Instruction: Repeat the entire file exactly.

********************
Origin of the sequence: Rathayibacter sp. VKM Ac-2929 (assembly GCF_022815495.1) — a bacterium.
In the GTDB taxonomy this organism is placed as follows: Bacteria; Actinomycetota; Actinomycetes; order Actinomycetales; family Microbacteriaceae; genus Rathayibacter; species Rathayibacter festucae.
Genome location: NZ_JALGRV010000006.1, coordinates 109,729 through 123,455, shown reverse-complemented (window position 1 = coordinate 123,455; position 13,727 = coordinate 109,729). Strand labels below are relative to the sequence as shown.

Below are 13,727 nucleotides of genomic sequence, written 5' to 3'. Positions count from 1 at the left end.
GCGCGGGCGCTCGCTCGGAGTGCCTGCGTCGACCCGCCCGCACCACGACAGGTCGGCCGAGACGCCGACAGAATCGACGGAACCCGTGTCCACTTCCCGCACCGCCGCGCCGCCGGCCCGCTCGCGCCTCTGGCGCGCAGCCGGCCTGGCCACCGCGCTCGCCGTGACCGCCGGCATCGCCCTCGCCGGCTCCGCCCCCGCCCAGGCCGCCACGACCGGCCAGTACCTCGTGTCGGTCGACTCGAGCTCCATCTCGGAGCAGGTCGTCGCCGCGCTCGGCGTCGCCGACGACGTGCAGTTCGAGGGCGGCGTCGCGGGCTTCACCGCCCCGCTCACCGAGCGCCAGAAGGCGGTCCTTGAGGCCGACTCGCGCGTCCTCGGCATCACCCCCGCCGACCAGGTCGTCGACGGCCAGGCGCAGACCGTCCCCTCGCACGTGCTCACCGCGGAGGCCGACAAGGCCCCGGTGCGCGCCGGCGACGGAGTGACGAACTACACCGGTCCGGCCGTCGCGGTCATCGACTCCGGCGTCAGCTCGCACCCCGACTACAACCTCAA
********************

Origin of the sequence: Rathayibacter sp. VKM Ac-2929 (assembly GCF_022815495.1) — a bacterium.
In the GTDB taxonomy this organism is placed as follows: Bacteria; Actinomycetota; Actinomycetes; order Actinomycetales; family Microbacteriaceae; genus Rathayibacter; species Rathayibacter festucae.
Genome location: NZ_JALGRV010000006.1, coordinates 109,729 through 123,455, shown reverse-complemented (window position 1 = coordinate 123,455; position 13,727 = coordinate 109,729). Strand labels below are relative to the sequence as shown.

Below are 13,727 nucleotides of genomic sequence, written 5' to 3'. Positions count from 1 at the left end.
GCGCGGGCGCTCGCTCGGAGTGCCTGCGTCGACCCGCCCGCACCACGACAGGTCGGCCGAGACGCCGACAGAATCGACGGAACCCGTGTCCACTTCCCGCACCGCCGCGCCGCCGGCCCGCTCGCGCCTCTGGCGCGCAGCCGGCCTGGCCACCGCGCTCGCCGTGACCGCCGGCATCGCCCTCGCCGGCTCCGCCCCCGCCCAGGCCGCCACGACCGGCCAGTACCTCGTGTCGGTCGACTCGAGCTCCATCTCGGAGCAGGTCGTCGCCGCGCTCGGCGTCGCCGACGACGTGCAGTTCGAGGGCGGCGTCGCGGGCTTCACCGCCCCGCTCACCGAGCGCCAGAAGGCGGTCCTTGAGGCCGACTCGCGCGTCCTCGGCATCACCCCCGCCGACCAGGTCGTCGACGGCCAGGCGCAGACCGTCCCCTCGCACGTGCTCACCGCGGAGGCCGACAAGGCCCCGGTGCGCGCCGGCGACGGAGTGACGAACTACACCGGTCCGGCCGTCGCGGTCATCGACTCCGGCGTCAGCTCGCACCCCGACTACAACCTCAA